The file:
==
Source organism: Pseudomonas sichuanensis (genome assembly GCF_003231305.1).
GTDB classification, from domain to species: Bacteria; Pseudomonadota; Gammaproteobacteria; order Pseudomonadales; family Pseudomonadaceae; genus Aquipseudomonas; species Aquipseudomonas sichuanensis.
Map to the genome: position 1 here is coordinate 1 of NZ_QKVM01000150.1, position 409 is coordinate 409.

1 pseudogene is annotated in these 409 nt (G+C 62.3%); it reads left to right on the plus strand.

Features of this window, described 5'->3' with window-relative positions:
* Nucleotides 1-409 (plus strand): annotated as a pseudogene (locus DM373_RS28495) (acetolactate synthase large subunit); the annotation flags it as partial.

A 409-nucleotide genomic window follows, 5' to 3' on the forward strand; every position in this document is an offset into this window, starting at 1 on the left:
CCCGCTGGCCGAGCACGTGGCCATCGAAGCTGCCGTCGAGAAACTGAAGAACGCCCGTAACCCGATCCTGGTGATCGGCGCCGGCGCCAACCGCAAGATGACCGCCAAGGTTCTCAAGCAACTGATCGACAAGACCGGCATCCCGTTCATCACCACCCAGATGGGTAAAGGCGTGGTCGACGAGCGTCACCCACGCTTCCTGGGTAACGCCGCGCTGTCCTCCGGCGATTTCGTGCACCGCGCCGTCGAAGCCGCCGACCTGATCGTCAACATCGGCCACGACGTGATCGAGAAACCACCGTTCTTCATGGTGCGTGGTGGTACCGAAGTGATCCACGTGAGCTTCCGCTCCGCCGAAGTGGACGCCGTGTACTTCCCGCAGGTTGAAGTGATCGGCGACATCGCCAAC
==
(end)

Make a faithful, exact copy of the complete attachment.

Source organism: Pseudomonas sichuanensis (genome assembly GCF_003231305.1).
GTDB classification, from domain to species: Bacteria; Pseudomonadota; Gammaproteobacteria; order Pseudomonadales; family Pseudomonadaceae; genus Aquipseudomonas; species Aquipseudomonas sichuanensis.
Map to the genome: position 1 here is coordinate 1 of NZ_QKVM01000150.1, position 409 is coordinate 409.

1 pseudogene is annotated in these 409 nt (G+C 62.3%); it reads left to right on the plus strand.

Features of this window, described 5'->3' with window-relative positions:
* Nucleotides 1-409 (plus strand): annotated as a pseudogene (locus DM373_RS28495) (acetolactate synthase large subunit); the annotation flags it as partial.

A 409-nucleotide genomic window follows, 5' to 3' on the forward strand; every position in this document is an offset into this window, starting at 1 on the left:
CCCGCTGGCCGAGCACGTGGCCATCGAAGCTGCCGTCGAGAAACTGAAGAACGCCCGTAACCCGATCCTGGTGATCGGCGCCGGCGCCAACCGCAAGATGACCGCCAAGGTTCTCAAGCAACTGATCGACAAGACCGGCATCCCGTTCATCACCACCCAGATGGGTAAAGGCGTGGTCGACGAGCGTCACCCACGCTTCCTGGGTAACGCCGCGCTGTCCTCCGGCGATTTCGTGCACCGCGCCGTCGAAGCCGCCGACCTGATCGTCAACATCGGCCACGACGTGATCGAGAAACCACCGTTCTTCATGGTGCGTGGTGGTACCGAAGTGATCCACGTGAGCTTCCGCTCCGCCGAAGTGGACGCCGTGTACTTCCCGCAGGTTGAAGTGATCGGCGACATCGCCAAC